Pubslush is one of the best online resources for up-and-coming writers. I had never heard of it before I met Nicole, which is a tragedy. If you’re a writer, you definitely need to know what this website is about. Interested? Keep reading.
How did you get involved with Pubslush?
I studied advertising and marketing at SUNY FIT, which of course is best know for their amazing fashion majors. I knew almost immediately that I wanted nothing to do with the fashion industry, but wanted to utilize all that I was learning in my major in an industry I loved- publishing. That being said, as a transfer student, I found myself almost at graduation with only one internship under my belt, so I began a frantic search for internships within the publishing industry, which is how I found Pubslush Once hired, I was in charge of running social media accounts for a Pubslush author, and was given the freedom to execute a lot of my ideas (perks of interning at a startup). I instantly fell in love with what the company was doing and became good friends with my co-workers, so when they offered me a full time position a year later, I didn’t even think twice about accepting.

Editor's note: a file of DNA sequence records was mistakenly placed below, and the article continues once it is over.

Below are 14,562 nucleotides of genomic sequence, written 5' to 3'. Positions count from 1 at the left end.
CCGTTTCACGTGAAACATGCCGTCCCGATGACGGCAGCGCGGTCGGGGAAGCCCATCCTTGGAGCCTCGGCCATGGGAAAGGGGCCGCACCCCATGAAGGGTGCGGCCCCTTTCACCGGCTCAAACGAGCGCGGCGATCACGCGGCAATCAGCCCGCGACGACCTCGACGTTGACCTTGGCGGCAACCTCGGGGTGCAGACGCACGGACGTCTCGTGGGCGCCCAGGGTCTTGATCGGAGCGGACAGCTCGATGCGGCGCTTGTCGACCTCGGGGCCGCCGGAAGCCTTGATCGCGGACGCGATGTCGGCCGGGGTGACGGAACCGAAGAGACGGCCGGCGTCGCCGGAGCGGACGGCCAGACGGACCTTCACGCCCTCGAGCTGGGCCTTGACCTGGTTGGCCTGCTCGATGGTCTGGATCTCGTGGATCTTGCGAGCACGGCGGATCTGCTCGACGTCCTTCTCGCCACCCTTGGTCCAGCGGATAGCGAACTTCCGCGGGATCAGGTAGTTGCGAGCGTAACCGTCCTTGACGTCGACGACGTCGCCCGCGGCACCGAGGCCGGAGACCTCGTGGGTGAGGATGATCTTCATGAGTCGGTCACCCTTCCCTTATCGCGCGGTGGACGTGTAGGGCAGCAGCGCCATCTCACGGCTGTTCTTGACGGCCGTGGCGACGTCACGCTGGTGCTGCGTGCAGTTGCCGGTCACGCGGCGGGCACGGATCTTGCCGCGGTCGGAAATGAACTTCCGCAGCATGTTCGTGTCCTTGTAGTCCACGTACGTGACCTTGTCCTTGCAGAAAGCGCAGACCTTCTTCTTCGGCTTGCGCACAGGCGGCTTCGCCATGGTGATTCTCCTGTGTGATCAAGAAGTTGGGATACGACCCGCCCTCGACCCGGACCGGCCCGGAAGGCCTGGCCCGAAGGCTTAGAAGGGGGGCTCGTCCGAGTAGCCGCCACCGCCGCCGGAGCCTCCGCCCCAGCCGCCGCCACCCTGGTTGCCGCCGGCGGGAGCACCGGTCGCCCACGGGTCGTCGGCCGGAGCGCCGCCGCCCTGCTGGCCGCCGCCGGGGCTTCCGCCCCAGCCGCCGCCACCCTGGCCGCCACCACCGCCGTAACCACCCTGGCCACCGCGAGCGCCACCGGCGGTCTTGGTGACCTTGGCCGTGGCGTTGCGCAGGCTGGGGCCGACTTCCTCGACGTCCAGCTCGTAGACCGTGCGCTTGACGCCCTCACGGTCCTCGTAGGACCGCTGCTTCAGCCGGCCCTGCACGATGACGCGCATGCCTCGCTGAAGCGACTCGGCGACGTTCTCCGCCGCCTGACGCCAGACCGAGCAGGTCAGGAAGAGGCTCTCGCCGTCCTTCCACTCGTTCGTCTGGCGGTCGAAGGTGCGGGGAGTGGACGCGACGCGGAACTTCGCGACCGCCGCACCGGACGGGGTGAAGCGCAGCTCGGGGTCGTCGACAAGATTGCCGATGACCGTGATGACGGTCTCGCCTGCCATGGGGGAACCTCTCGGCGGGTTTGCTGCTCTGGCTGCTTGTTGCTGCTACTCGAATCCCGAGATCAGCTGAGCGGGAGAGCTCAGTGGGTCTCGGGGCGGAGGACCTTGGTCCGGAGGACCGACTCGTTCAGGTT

What makes your organization unique?
is a pre-publication platform that allows authors and publishers to raise funds and/or collect pre-orders while implementing strategic marketing before publication. We are niche, allowing us to cater to authors and publishers while providing them with a hands on experience. We’re unique in that there really is no one else doing what we do for authors.
How do you decide if you want to follow someone on Twitter?
Love this question, and this can actually help authors, or any business owner for that matter when working on their own twitter accounts. The minute I see automated, generic tweets, I know not to follow someone. To me, Twitter is one of the best tools to connect with people, and while scheduling tweets is a great idea, having disingenuous tweets going out every hour a day screams spam. I like to follow people who have similar interests, specifically authors, writers, publishers etc. because I always like to build connections within the industry. For me, a twitter account that manages to find a balance between having personality and being professional, is one that I want to follow.
What’s your favorite candy?
On the sweet side, gummy bears. On the chocolate side Maltesers.
Talk to me about your Women on Wednesday feature. Where did it come from? How important do you think it is to have a feature like that? Why?
Women on Wednesday
is one of my favorite segments on the blog because it aims to highlight female authors while inspiring the authors reading the interview, who may be struggling to get published. Every writer has a story, and the journey to getting published always tends to be an interesting one, and a great reminder to first time authors to not give up!